Like all fragile places, Organ Pipe is threatened by human activity, particularly by the Border Patrols who want to build an extensive set of roads along the park’s shared border with Mexico. Organ Pipe is a testament to Bassett’s love of this place and a lesson in the changes it faces.
Bassett’s first book, A Gathering of Stones, was a finalist for the Oregon Book Award in Creative Nonfiction. She teaches magazine writing, environmental journalism, and literary nonfiction at the UO.
Lois Rosen and Keith Scribner read from their work in the downtown library’s Bascom-Tykeson Room
Lois Rosen’s book, Pigeons, now in its second printing from Traprock Books, evokes memories of growing up in New York. In language that is honest and intimate, poignant and at times painful, Rosen invites the reader to travel back with her to "my beautiful Bronx."
With an immediacy that transcends time, we are with Rosen and her parents at Loew’s Paradise theatre when she is molested by the man with the "big, dirty hand," but where she can’t scream because her father "could have a heart attack." We are there "On a block of working-class Jews," admiring Audrey Hepburn, "the princess we girls on / Elliott Avenue dream of becoming." And we are with her as a young girl during the first snowfall, singing "Frosty the Snowman," as the poem moves from the microcosm of her own little bed, her mother yelling for her to be quiet, to the macrocosm where: "Quiet didn’t exist / in Heaven."
A thread of loss weaves its way throughout the poems–the illness and death of parents, memories of the death of millions of Jews during WW II. Yet ultimately the poems are hopeful, even celebratory. As Christopher Howell says: "… to open Pigeons is to enter an old fashioned candy shop where the sweets bring on reverie so precise you can look, without your glasses, into that longing for the world as it was before you knew how it is." Rosen’s poems have appeared in Willow Springs, Calyx, Hubbub, and Many Mountains Moving. She won the Oregon Teachers as Writers Contest and the Oregon State Poetry Association’s Poet’s Choice Contest. She is a graduate of the City College of New York and the School for International Training. Rosen taught English as a Second Language for many years at Chemeketa Community College, and co-directed the Advanced Institute of the Oregon Writer’s Project at Willamette University. She lives and writes in Salem.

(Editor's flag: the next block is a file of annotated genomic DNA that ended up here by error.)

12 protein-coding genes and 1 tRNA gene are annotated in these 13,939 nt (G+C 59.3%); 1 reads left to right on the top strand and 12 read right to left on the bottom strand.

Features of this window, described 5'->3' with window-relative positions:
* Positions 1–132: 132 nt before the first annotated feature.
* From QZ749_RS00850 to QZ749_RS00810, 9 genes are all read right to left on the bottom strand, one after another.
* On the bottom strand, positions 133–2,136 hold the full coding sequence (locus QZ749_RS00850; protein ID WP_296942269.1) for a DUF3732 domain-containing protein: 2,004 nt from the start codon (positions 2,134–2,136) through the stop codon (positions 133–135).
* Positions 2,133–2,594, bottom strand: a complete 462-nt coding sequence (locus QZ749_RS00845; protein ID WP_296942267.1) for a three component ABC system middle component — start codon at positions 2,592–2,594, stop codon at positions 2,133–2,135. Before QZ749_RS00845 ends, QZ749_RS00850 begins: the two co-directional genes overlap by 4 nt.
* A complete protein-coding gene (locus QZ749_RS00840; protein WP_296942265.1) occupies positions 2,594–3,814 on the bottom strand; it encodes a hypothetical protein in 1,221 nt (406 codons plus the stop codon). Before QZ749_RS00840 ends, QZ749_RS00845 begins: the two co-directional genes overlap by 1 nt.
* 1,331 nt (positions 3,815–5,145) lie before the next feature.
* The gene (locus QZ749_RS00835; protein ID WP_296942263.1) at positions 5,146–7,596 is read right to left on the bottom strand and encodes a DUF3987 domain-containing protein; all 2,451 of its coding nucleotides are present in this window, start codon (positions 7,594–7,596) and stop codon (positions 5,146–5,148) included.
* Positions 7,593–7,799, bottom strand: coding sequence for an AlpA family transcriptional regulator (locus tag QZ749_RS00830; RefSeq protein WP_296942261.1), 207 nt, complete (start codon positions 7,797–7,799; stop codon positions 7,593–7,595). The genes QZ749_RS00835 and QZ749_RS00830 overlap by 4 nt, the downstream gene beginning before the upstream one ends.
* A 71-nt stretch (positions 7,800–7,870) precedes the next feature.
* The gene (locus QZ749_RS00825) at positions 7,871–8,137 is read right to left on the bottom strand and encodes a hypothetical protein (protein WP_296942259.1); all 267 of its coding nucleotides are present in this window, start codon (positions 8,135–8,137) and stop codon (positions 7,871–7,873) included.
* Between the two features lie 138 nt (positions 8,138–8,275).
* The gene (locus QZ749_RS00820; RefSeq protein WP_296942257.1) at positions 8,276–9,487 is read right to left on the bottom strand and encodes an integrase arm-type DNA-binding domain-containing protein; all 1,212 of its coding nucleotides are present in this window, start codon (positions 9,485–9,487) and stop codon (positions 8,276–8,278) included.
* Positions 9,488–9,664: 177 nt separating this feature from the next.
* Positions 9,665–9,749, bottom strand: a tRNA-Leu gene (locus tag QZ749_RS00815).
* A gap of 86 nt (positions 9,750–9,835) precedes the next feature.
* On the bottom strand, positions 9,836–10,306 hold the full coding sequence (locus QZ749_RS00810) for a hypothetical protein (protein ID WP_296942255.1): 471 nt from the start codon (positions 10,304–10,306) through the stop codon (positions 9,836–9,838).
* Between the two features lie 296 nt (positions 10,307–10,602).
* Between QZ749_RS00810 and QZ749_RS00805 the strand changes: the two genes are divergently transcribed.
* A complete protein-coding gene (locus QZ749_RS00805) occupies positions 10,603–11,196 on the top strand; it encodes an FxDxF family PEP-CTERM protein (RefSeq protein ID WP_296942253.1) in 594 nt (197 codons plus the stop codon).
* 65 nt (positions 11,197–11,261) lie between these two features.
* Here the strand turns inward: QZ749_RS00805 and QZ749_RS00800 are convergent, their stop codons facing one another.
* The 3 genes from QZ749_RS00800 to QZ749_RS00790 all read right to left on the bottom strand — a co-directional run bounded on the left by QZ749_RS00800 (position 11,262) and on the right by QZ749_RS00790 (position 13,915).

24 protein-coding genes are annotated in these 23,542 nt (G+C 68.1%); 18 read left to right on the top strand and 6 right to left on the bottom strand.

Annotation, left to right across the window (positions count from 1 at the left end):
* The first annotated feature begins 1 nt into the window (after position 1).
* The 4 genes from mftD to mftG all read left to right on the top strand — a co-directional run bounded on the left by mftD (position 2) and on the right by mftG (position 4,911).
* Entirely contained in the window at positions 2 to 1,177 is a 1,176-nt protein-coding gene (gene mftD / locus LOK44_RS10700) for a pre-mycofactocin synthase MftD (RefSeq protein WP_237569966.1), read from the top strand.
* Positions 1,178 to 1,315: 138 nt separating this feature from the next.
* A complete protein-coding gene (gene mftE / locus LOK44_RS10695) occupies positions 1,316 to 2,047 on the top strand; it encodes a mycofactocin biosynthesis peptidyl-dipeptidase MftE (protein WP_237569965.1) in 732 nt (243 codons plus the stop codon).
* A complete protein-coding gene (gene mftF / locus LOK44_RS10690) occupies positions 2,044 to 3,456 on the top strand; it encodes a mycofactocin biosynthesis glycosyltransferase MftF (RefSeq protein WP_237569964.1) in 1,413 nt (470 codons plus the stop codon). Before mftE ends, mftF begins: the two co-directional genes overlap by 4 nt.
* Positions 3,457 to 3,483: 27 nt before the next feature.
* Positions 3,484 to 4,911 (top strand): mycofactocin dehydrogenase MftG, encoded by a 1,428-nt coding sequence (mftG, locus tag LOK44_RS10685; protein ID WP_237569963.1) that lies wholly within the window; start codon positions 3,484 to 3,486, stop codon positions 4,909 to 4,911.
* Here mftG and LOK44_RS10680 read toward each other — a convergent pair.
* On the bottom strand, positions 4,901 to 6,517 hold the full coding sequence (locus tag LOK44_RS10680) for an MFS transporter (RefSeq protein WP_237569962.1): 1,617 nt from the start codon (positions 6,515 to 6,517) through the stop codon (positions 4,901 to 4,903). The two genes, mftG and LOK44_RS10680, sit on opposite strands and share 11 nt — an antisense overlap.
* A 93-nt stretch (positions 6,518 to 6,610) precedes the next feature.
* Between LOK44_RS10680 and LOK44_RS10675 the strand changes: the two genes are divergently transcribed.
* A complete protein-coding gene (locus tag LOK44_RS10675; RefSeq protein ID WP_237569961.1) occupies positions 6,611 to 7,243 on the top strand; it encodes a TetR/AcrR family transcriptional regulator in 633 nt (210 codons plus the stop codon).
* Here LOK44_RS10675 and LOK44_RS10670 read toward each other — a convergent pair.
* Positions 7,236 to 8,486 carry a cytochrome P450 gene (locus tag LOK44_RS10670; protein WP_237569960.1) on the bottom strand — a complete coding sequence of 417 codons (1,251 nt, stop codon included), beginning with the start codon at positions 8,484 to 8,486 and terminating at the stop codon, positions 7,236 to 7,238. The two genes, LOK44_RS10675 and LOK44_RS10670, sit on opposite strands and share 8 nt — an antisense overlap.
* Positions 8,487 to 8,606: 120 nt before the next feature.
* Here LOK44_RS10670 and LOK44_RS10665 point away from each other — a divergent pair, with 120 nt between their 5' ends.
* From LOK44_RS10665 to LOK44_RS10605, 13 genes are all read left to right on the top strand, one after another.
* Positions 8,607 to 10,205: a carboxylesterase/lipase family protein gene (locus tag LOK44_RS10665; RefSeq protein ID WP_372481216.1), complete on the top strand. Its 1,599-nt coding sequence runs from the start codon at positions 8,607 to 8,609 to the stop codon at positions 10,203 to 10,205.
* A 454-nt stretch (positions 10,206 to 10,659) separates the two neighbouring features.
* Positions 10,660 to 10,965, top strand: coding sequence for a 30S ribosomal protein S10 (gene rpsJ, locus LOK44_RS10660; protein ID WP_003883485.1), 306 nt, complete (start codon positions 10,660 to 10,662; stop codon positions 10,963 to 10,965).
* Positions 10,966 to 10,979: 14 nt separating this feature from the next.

Keith Scribner is the author of two novels. The GoodLife (1999) fictionalizes a crime that made headlines in 1992, when a middle-class couple from New Jersey kidnapped an oil company executive. The New York Times named The GoodLife a Notable Book of the Year, and Tobias Wolff called it "a difficult and daring novel that keeps surprising you."
The GoodLife spins a dark yet comic tale that examines what pursuing the American dream can do to individuals, families, and society. "I wrote a lot of The GoodLife while living in Turkey," Scribner says. "As I look back over the novel now, some of the scenes that get closest to the American sensibility are the ones I wrote there. It must be because of the perspective I gained living in a place so foreign. With similar ends in mind, I’ve given an equal voice to each of the five main characters in The GoodLife, hoping each offers perspective on the others."
Scribner followed his debut novel with Miracle Girl (2003). Sue Phong, the deaf daughter of a Vietnamese woman and an African American soldier, turns a dingy Hudson River town into a media circus by performing miracles that fan the dispirited populace’s fading glimmers of hope. Tourists pour in, and John Quinn, a real-estate broker, finds his life in shambles just as he encounters the miracle girl himself.
Kirkus Reviews gave Miracle Girl a starred review, calling the book "a hard-hitting, at times sidesplitting tale of trust, temptation, and redemption."
Keith Scribner earned his MFA from the University of Montana and was awarded Wallace Stegner and John L’Heureux fellowships by Stanford University, where he taught creative writing for three years. He has worked as a carpenter, mucked oil tankers in the Gulf of Mexico, driven a taxi in Boston, and taught in Japan, Turkey, and New Jersey. Now he teaches writing at Oregon State University and lives in Corvallis with his wife (poet Jennifer Richter) and their two children.